London party

London close: Shares mixed as investors digest Hunt’s budget

The FTSE100 ended the session down 0.06% at 7,346.54, while the FTSE250 added 0.05% to 19,122.31.

The pound was in the red, last trading 0.69% against the dollar at $1.1832, as it weakened 0.24% against the euro to change course. hands at €1.1433.

“Today’s autumn statement was intended to set out a series of measures that would reduce the debt burden, which was one of the benefits of the squeeze needed to bring inflation down,” said GI senior market analyst Joshua Mahony.

“However, despite the introduction of a host of tax measures which will further tighten the purse strings for many, Rishi Sunak has ultimately chosen to counter this with a series of spending commitments which will eventually push Britain’s debt to short term.”

Mahony said the decision to avoid waging war on the economy would hopefully reduce the depth of the recession, although it could ultimately last longer as high inflation depresses real household income.

“The prospect of real disposable income falling for two years underscores the struggles of UK businesses, with the FTSE 250 continuing to come under pressure after yesterday’s drop due to the CPI.”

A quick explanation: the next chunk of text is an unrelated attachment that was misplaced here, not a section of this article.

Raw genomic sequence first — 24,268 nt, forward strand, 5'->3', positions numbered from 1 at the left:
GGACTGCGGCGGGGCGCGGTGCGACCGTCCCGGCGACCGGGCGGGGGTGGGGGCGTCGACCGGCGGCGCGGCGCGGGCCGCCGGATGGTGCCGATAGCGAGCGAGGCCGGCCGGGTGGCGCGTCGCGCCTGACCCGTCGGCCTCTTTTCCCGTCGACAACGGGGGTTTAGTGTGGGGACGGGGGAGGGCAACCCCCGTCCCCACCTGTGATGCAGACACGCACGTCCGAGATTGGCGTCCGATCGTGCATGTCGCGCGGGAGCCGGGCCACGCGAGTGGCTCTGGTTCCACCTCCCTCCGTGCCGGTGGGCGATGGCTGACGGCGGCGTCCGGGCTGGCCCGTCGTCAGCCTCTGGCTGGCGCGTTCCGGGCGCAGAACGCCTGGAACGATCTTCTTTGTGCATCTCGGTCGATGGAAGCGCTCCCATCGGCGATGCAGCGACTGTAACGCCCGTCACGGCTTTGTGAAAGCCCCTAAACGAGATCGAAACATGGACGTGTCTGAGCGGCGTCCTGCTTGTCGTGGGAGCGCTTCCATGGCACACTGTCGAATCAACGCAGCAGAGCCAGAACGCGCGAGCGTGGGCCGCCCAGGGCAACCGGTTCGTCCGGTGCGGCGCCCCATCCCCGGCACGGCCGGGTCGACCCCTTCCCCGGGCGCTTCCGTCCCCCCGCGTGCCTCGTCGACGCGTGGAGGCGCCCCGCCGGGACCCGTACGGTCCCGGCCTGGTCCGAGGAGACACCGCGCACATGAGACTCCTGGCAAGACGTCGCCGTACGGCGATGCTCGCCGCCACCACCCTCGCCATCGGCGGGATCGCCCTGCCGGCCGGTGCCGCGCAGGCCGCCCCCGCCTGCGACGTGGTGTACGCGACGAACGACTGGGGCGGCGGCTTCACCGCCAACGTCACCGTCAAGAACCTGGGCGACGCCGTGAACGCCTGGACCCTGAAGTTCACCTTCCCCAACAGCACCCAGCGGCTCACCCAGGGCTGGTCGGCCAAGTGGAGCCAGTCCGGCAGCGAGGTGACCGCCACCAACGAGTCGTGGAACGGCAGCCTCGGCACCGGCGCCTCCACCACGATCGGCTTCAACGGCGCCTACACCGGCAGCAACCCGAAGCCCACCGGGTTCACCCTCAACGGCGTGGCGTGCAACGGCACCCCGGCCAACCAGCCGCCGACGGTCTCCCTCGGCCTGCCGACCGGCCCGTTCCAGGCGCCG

On the budget, Jeremy Hunt unleashed a £55billion package of tax hikes and spending cuts as he sought to put the ruling Conservative Party in a position to win the next general election in two years’ time .

Seeking to reassure restless and fickle bond traders that the fortunately short-lived Conservative policy of seeking growth through unfunded tax cuts – as enacted during Liz Truss’ disastrous 45-day reign – was now over , Hunt attempted to present his measurements as an equal distribution. tax pain.

Millions of people would be made to pay more taxes by using the “fiscal brake”, with tax thresholds being frozen or lowered.

In this case, high earners would now start paying the 45% tax rate at £125,400 instead of £150,000.

At the other end, those eligible for the £12,570 tax-free allowance would see its current level now frozen until 2028, two years longer than originally planned.

In terms of public spending, with the exception of health and education, ministries would now see their budgets reduced in real terms.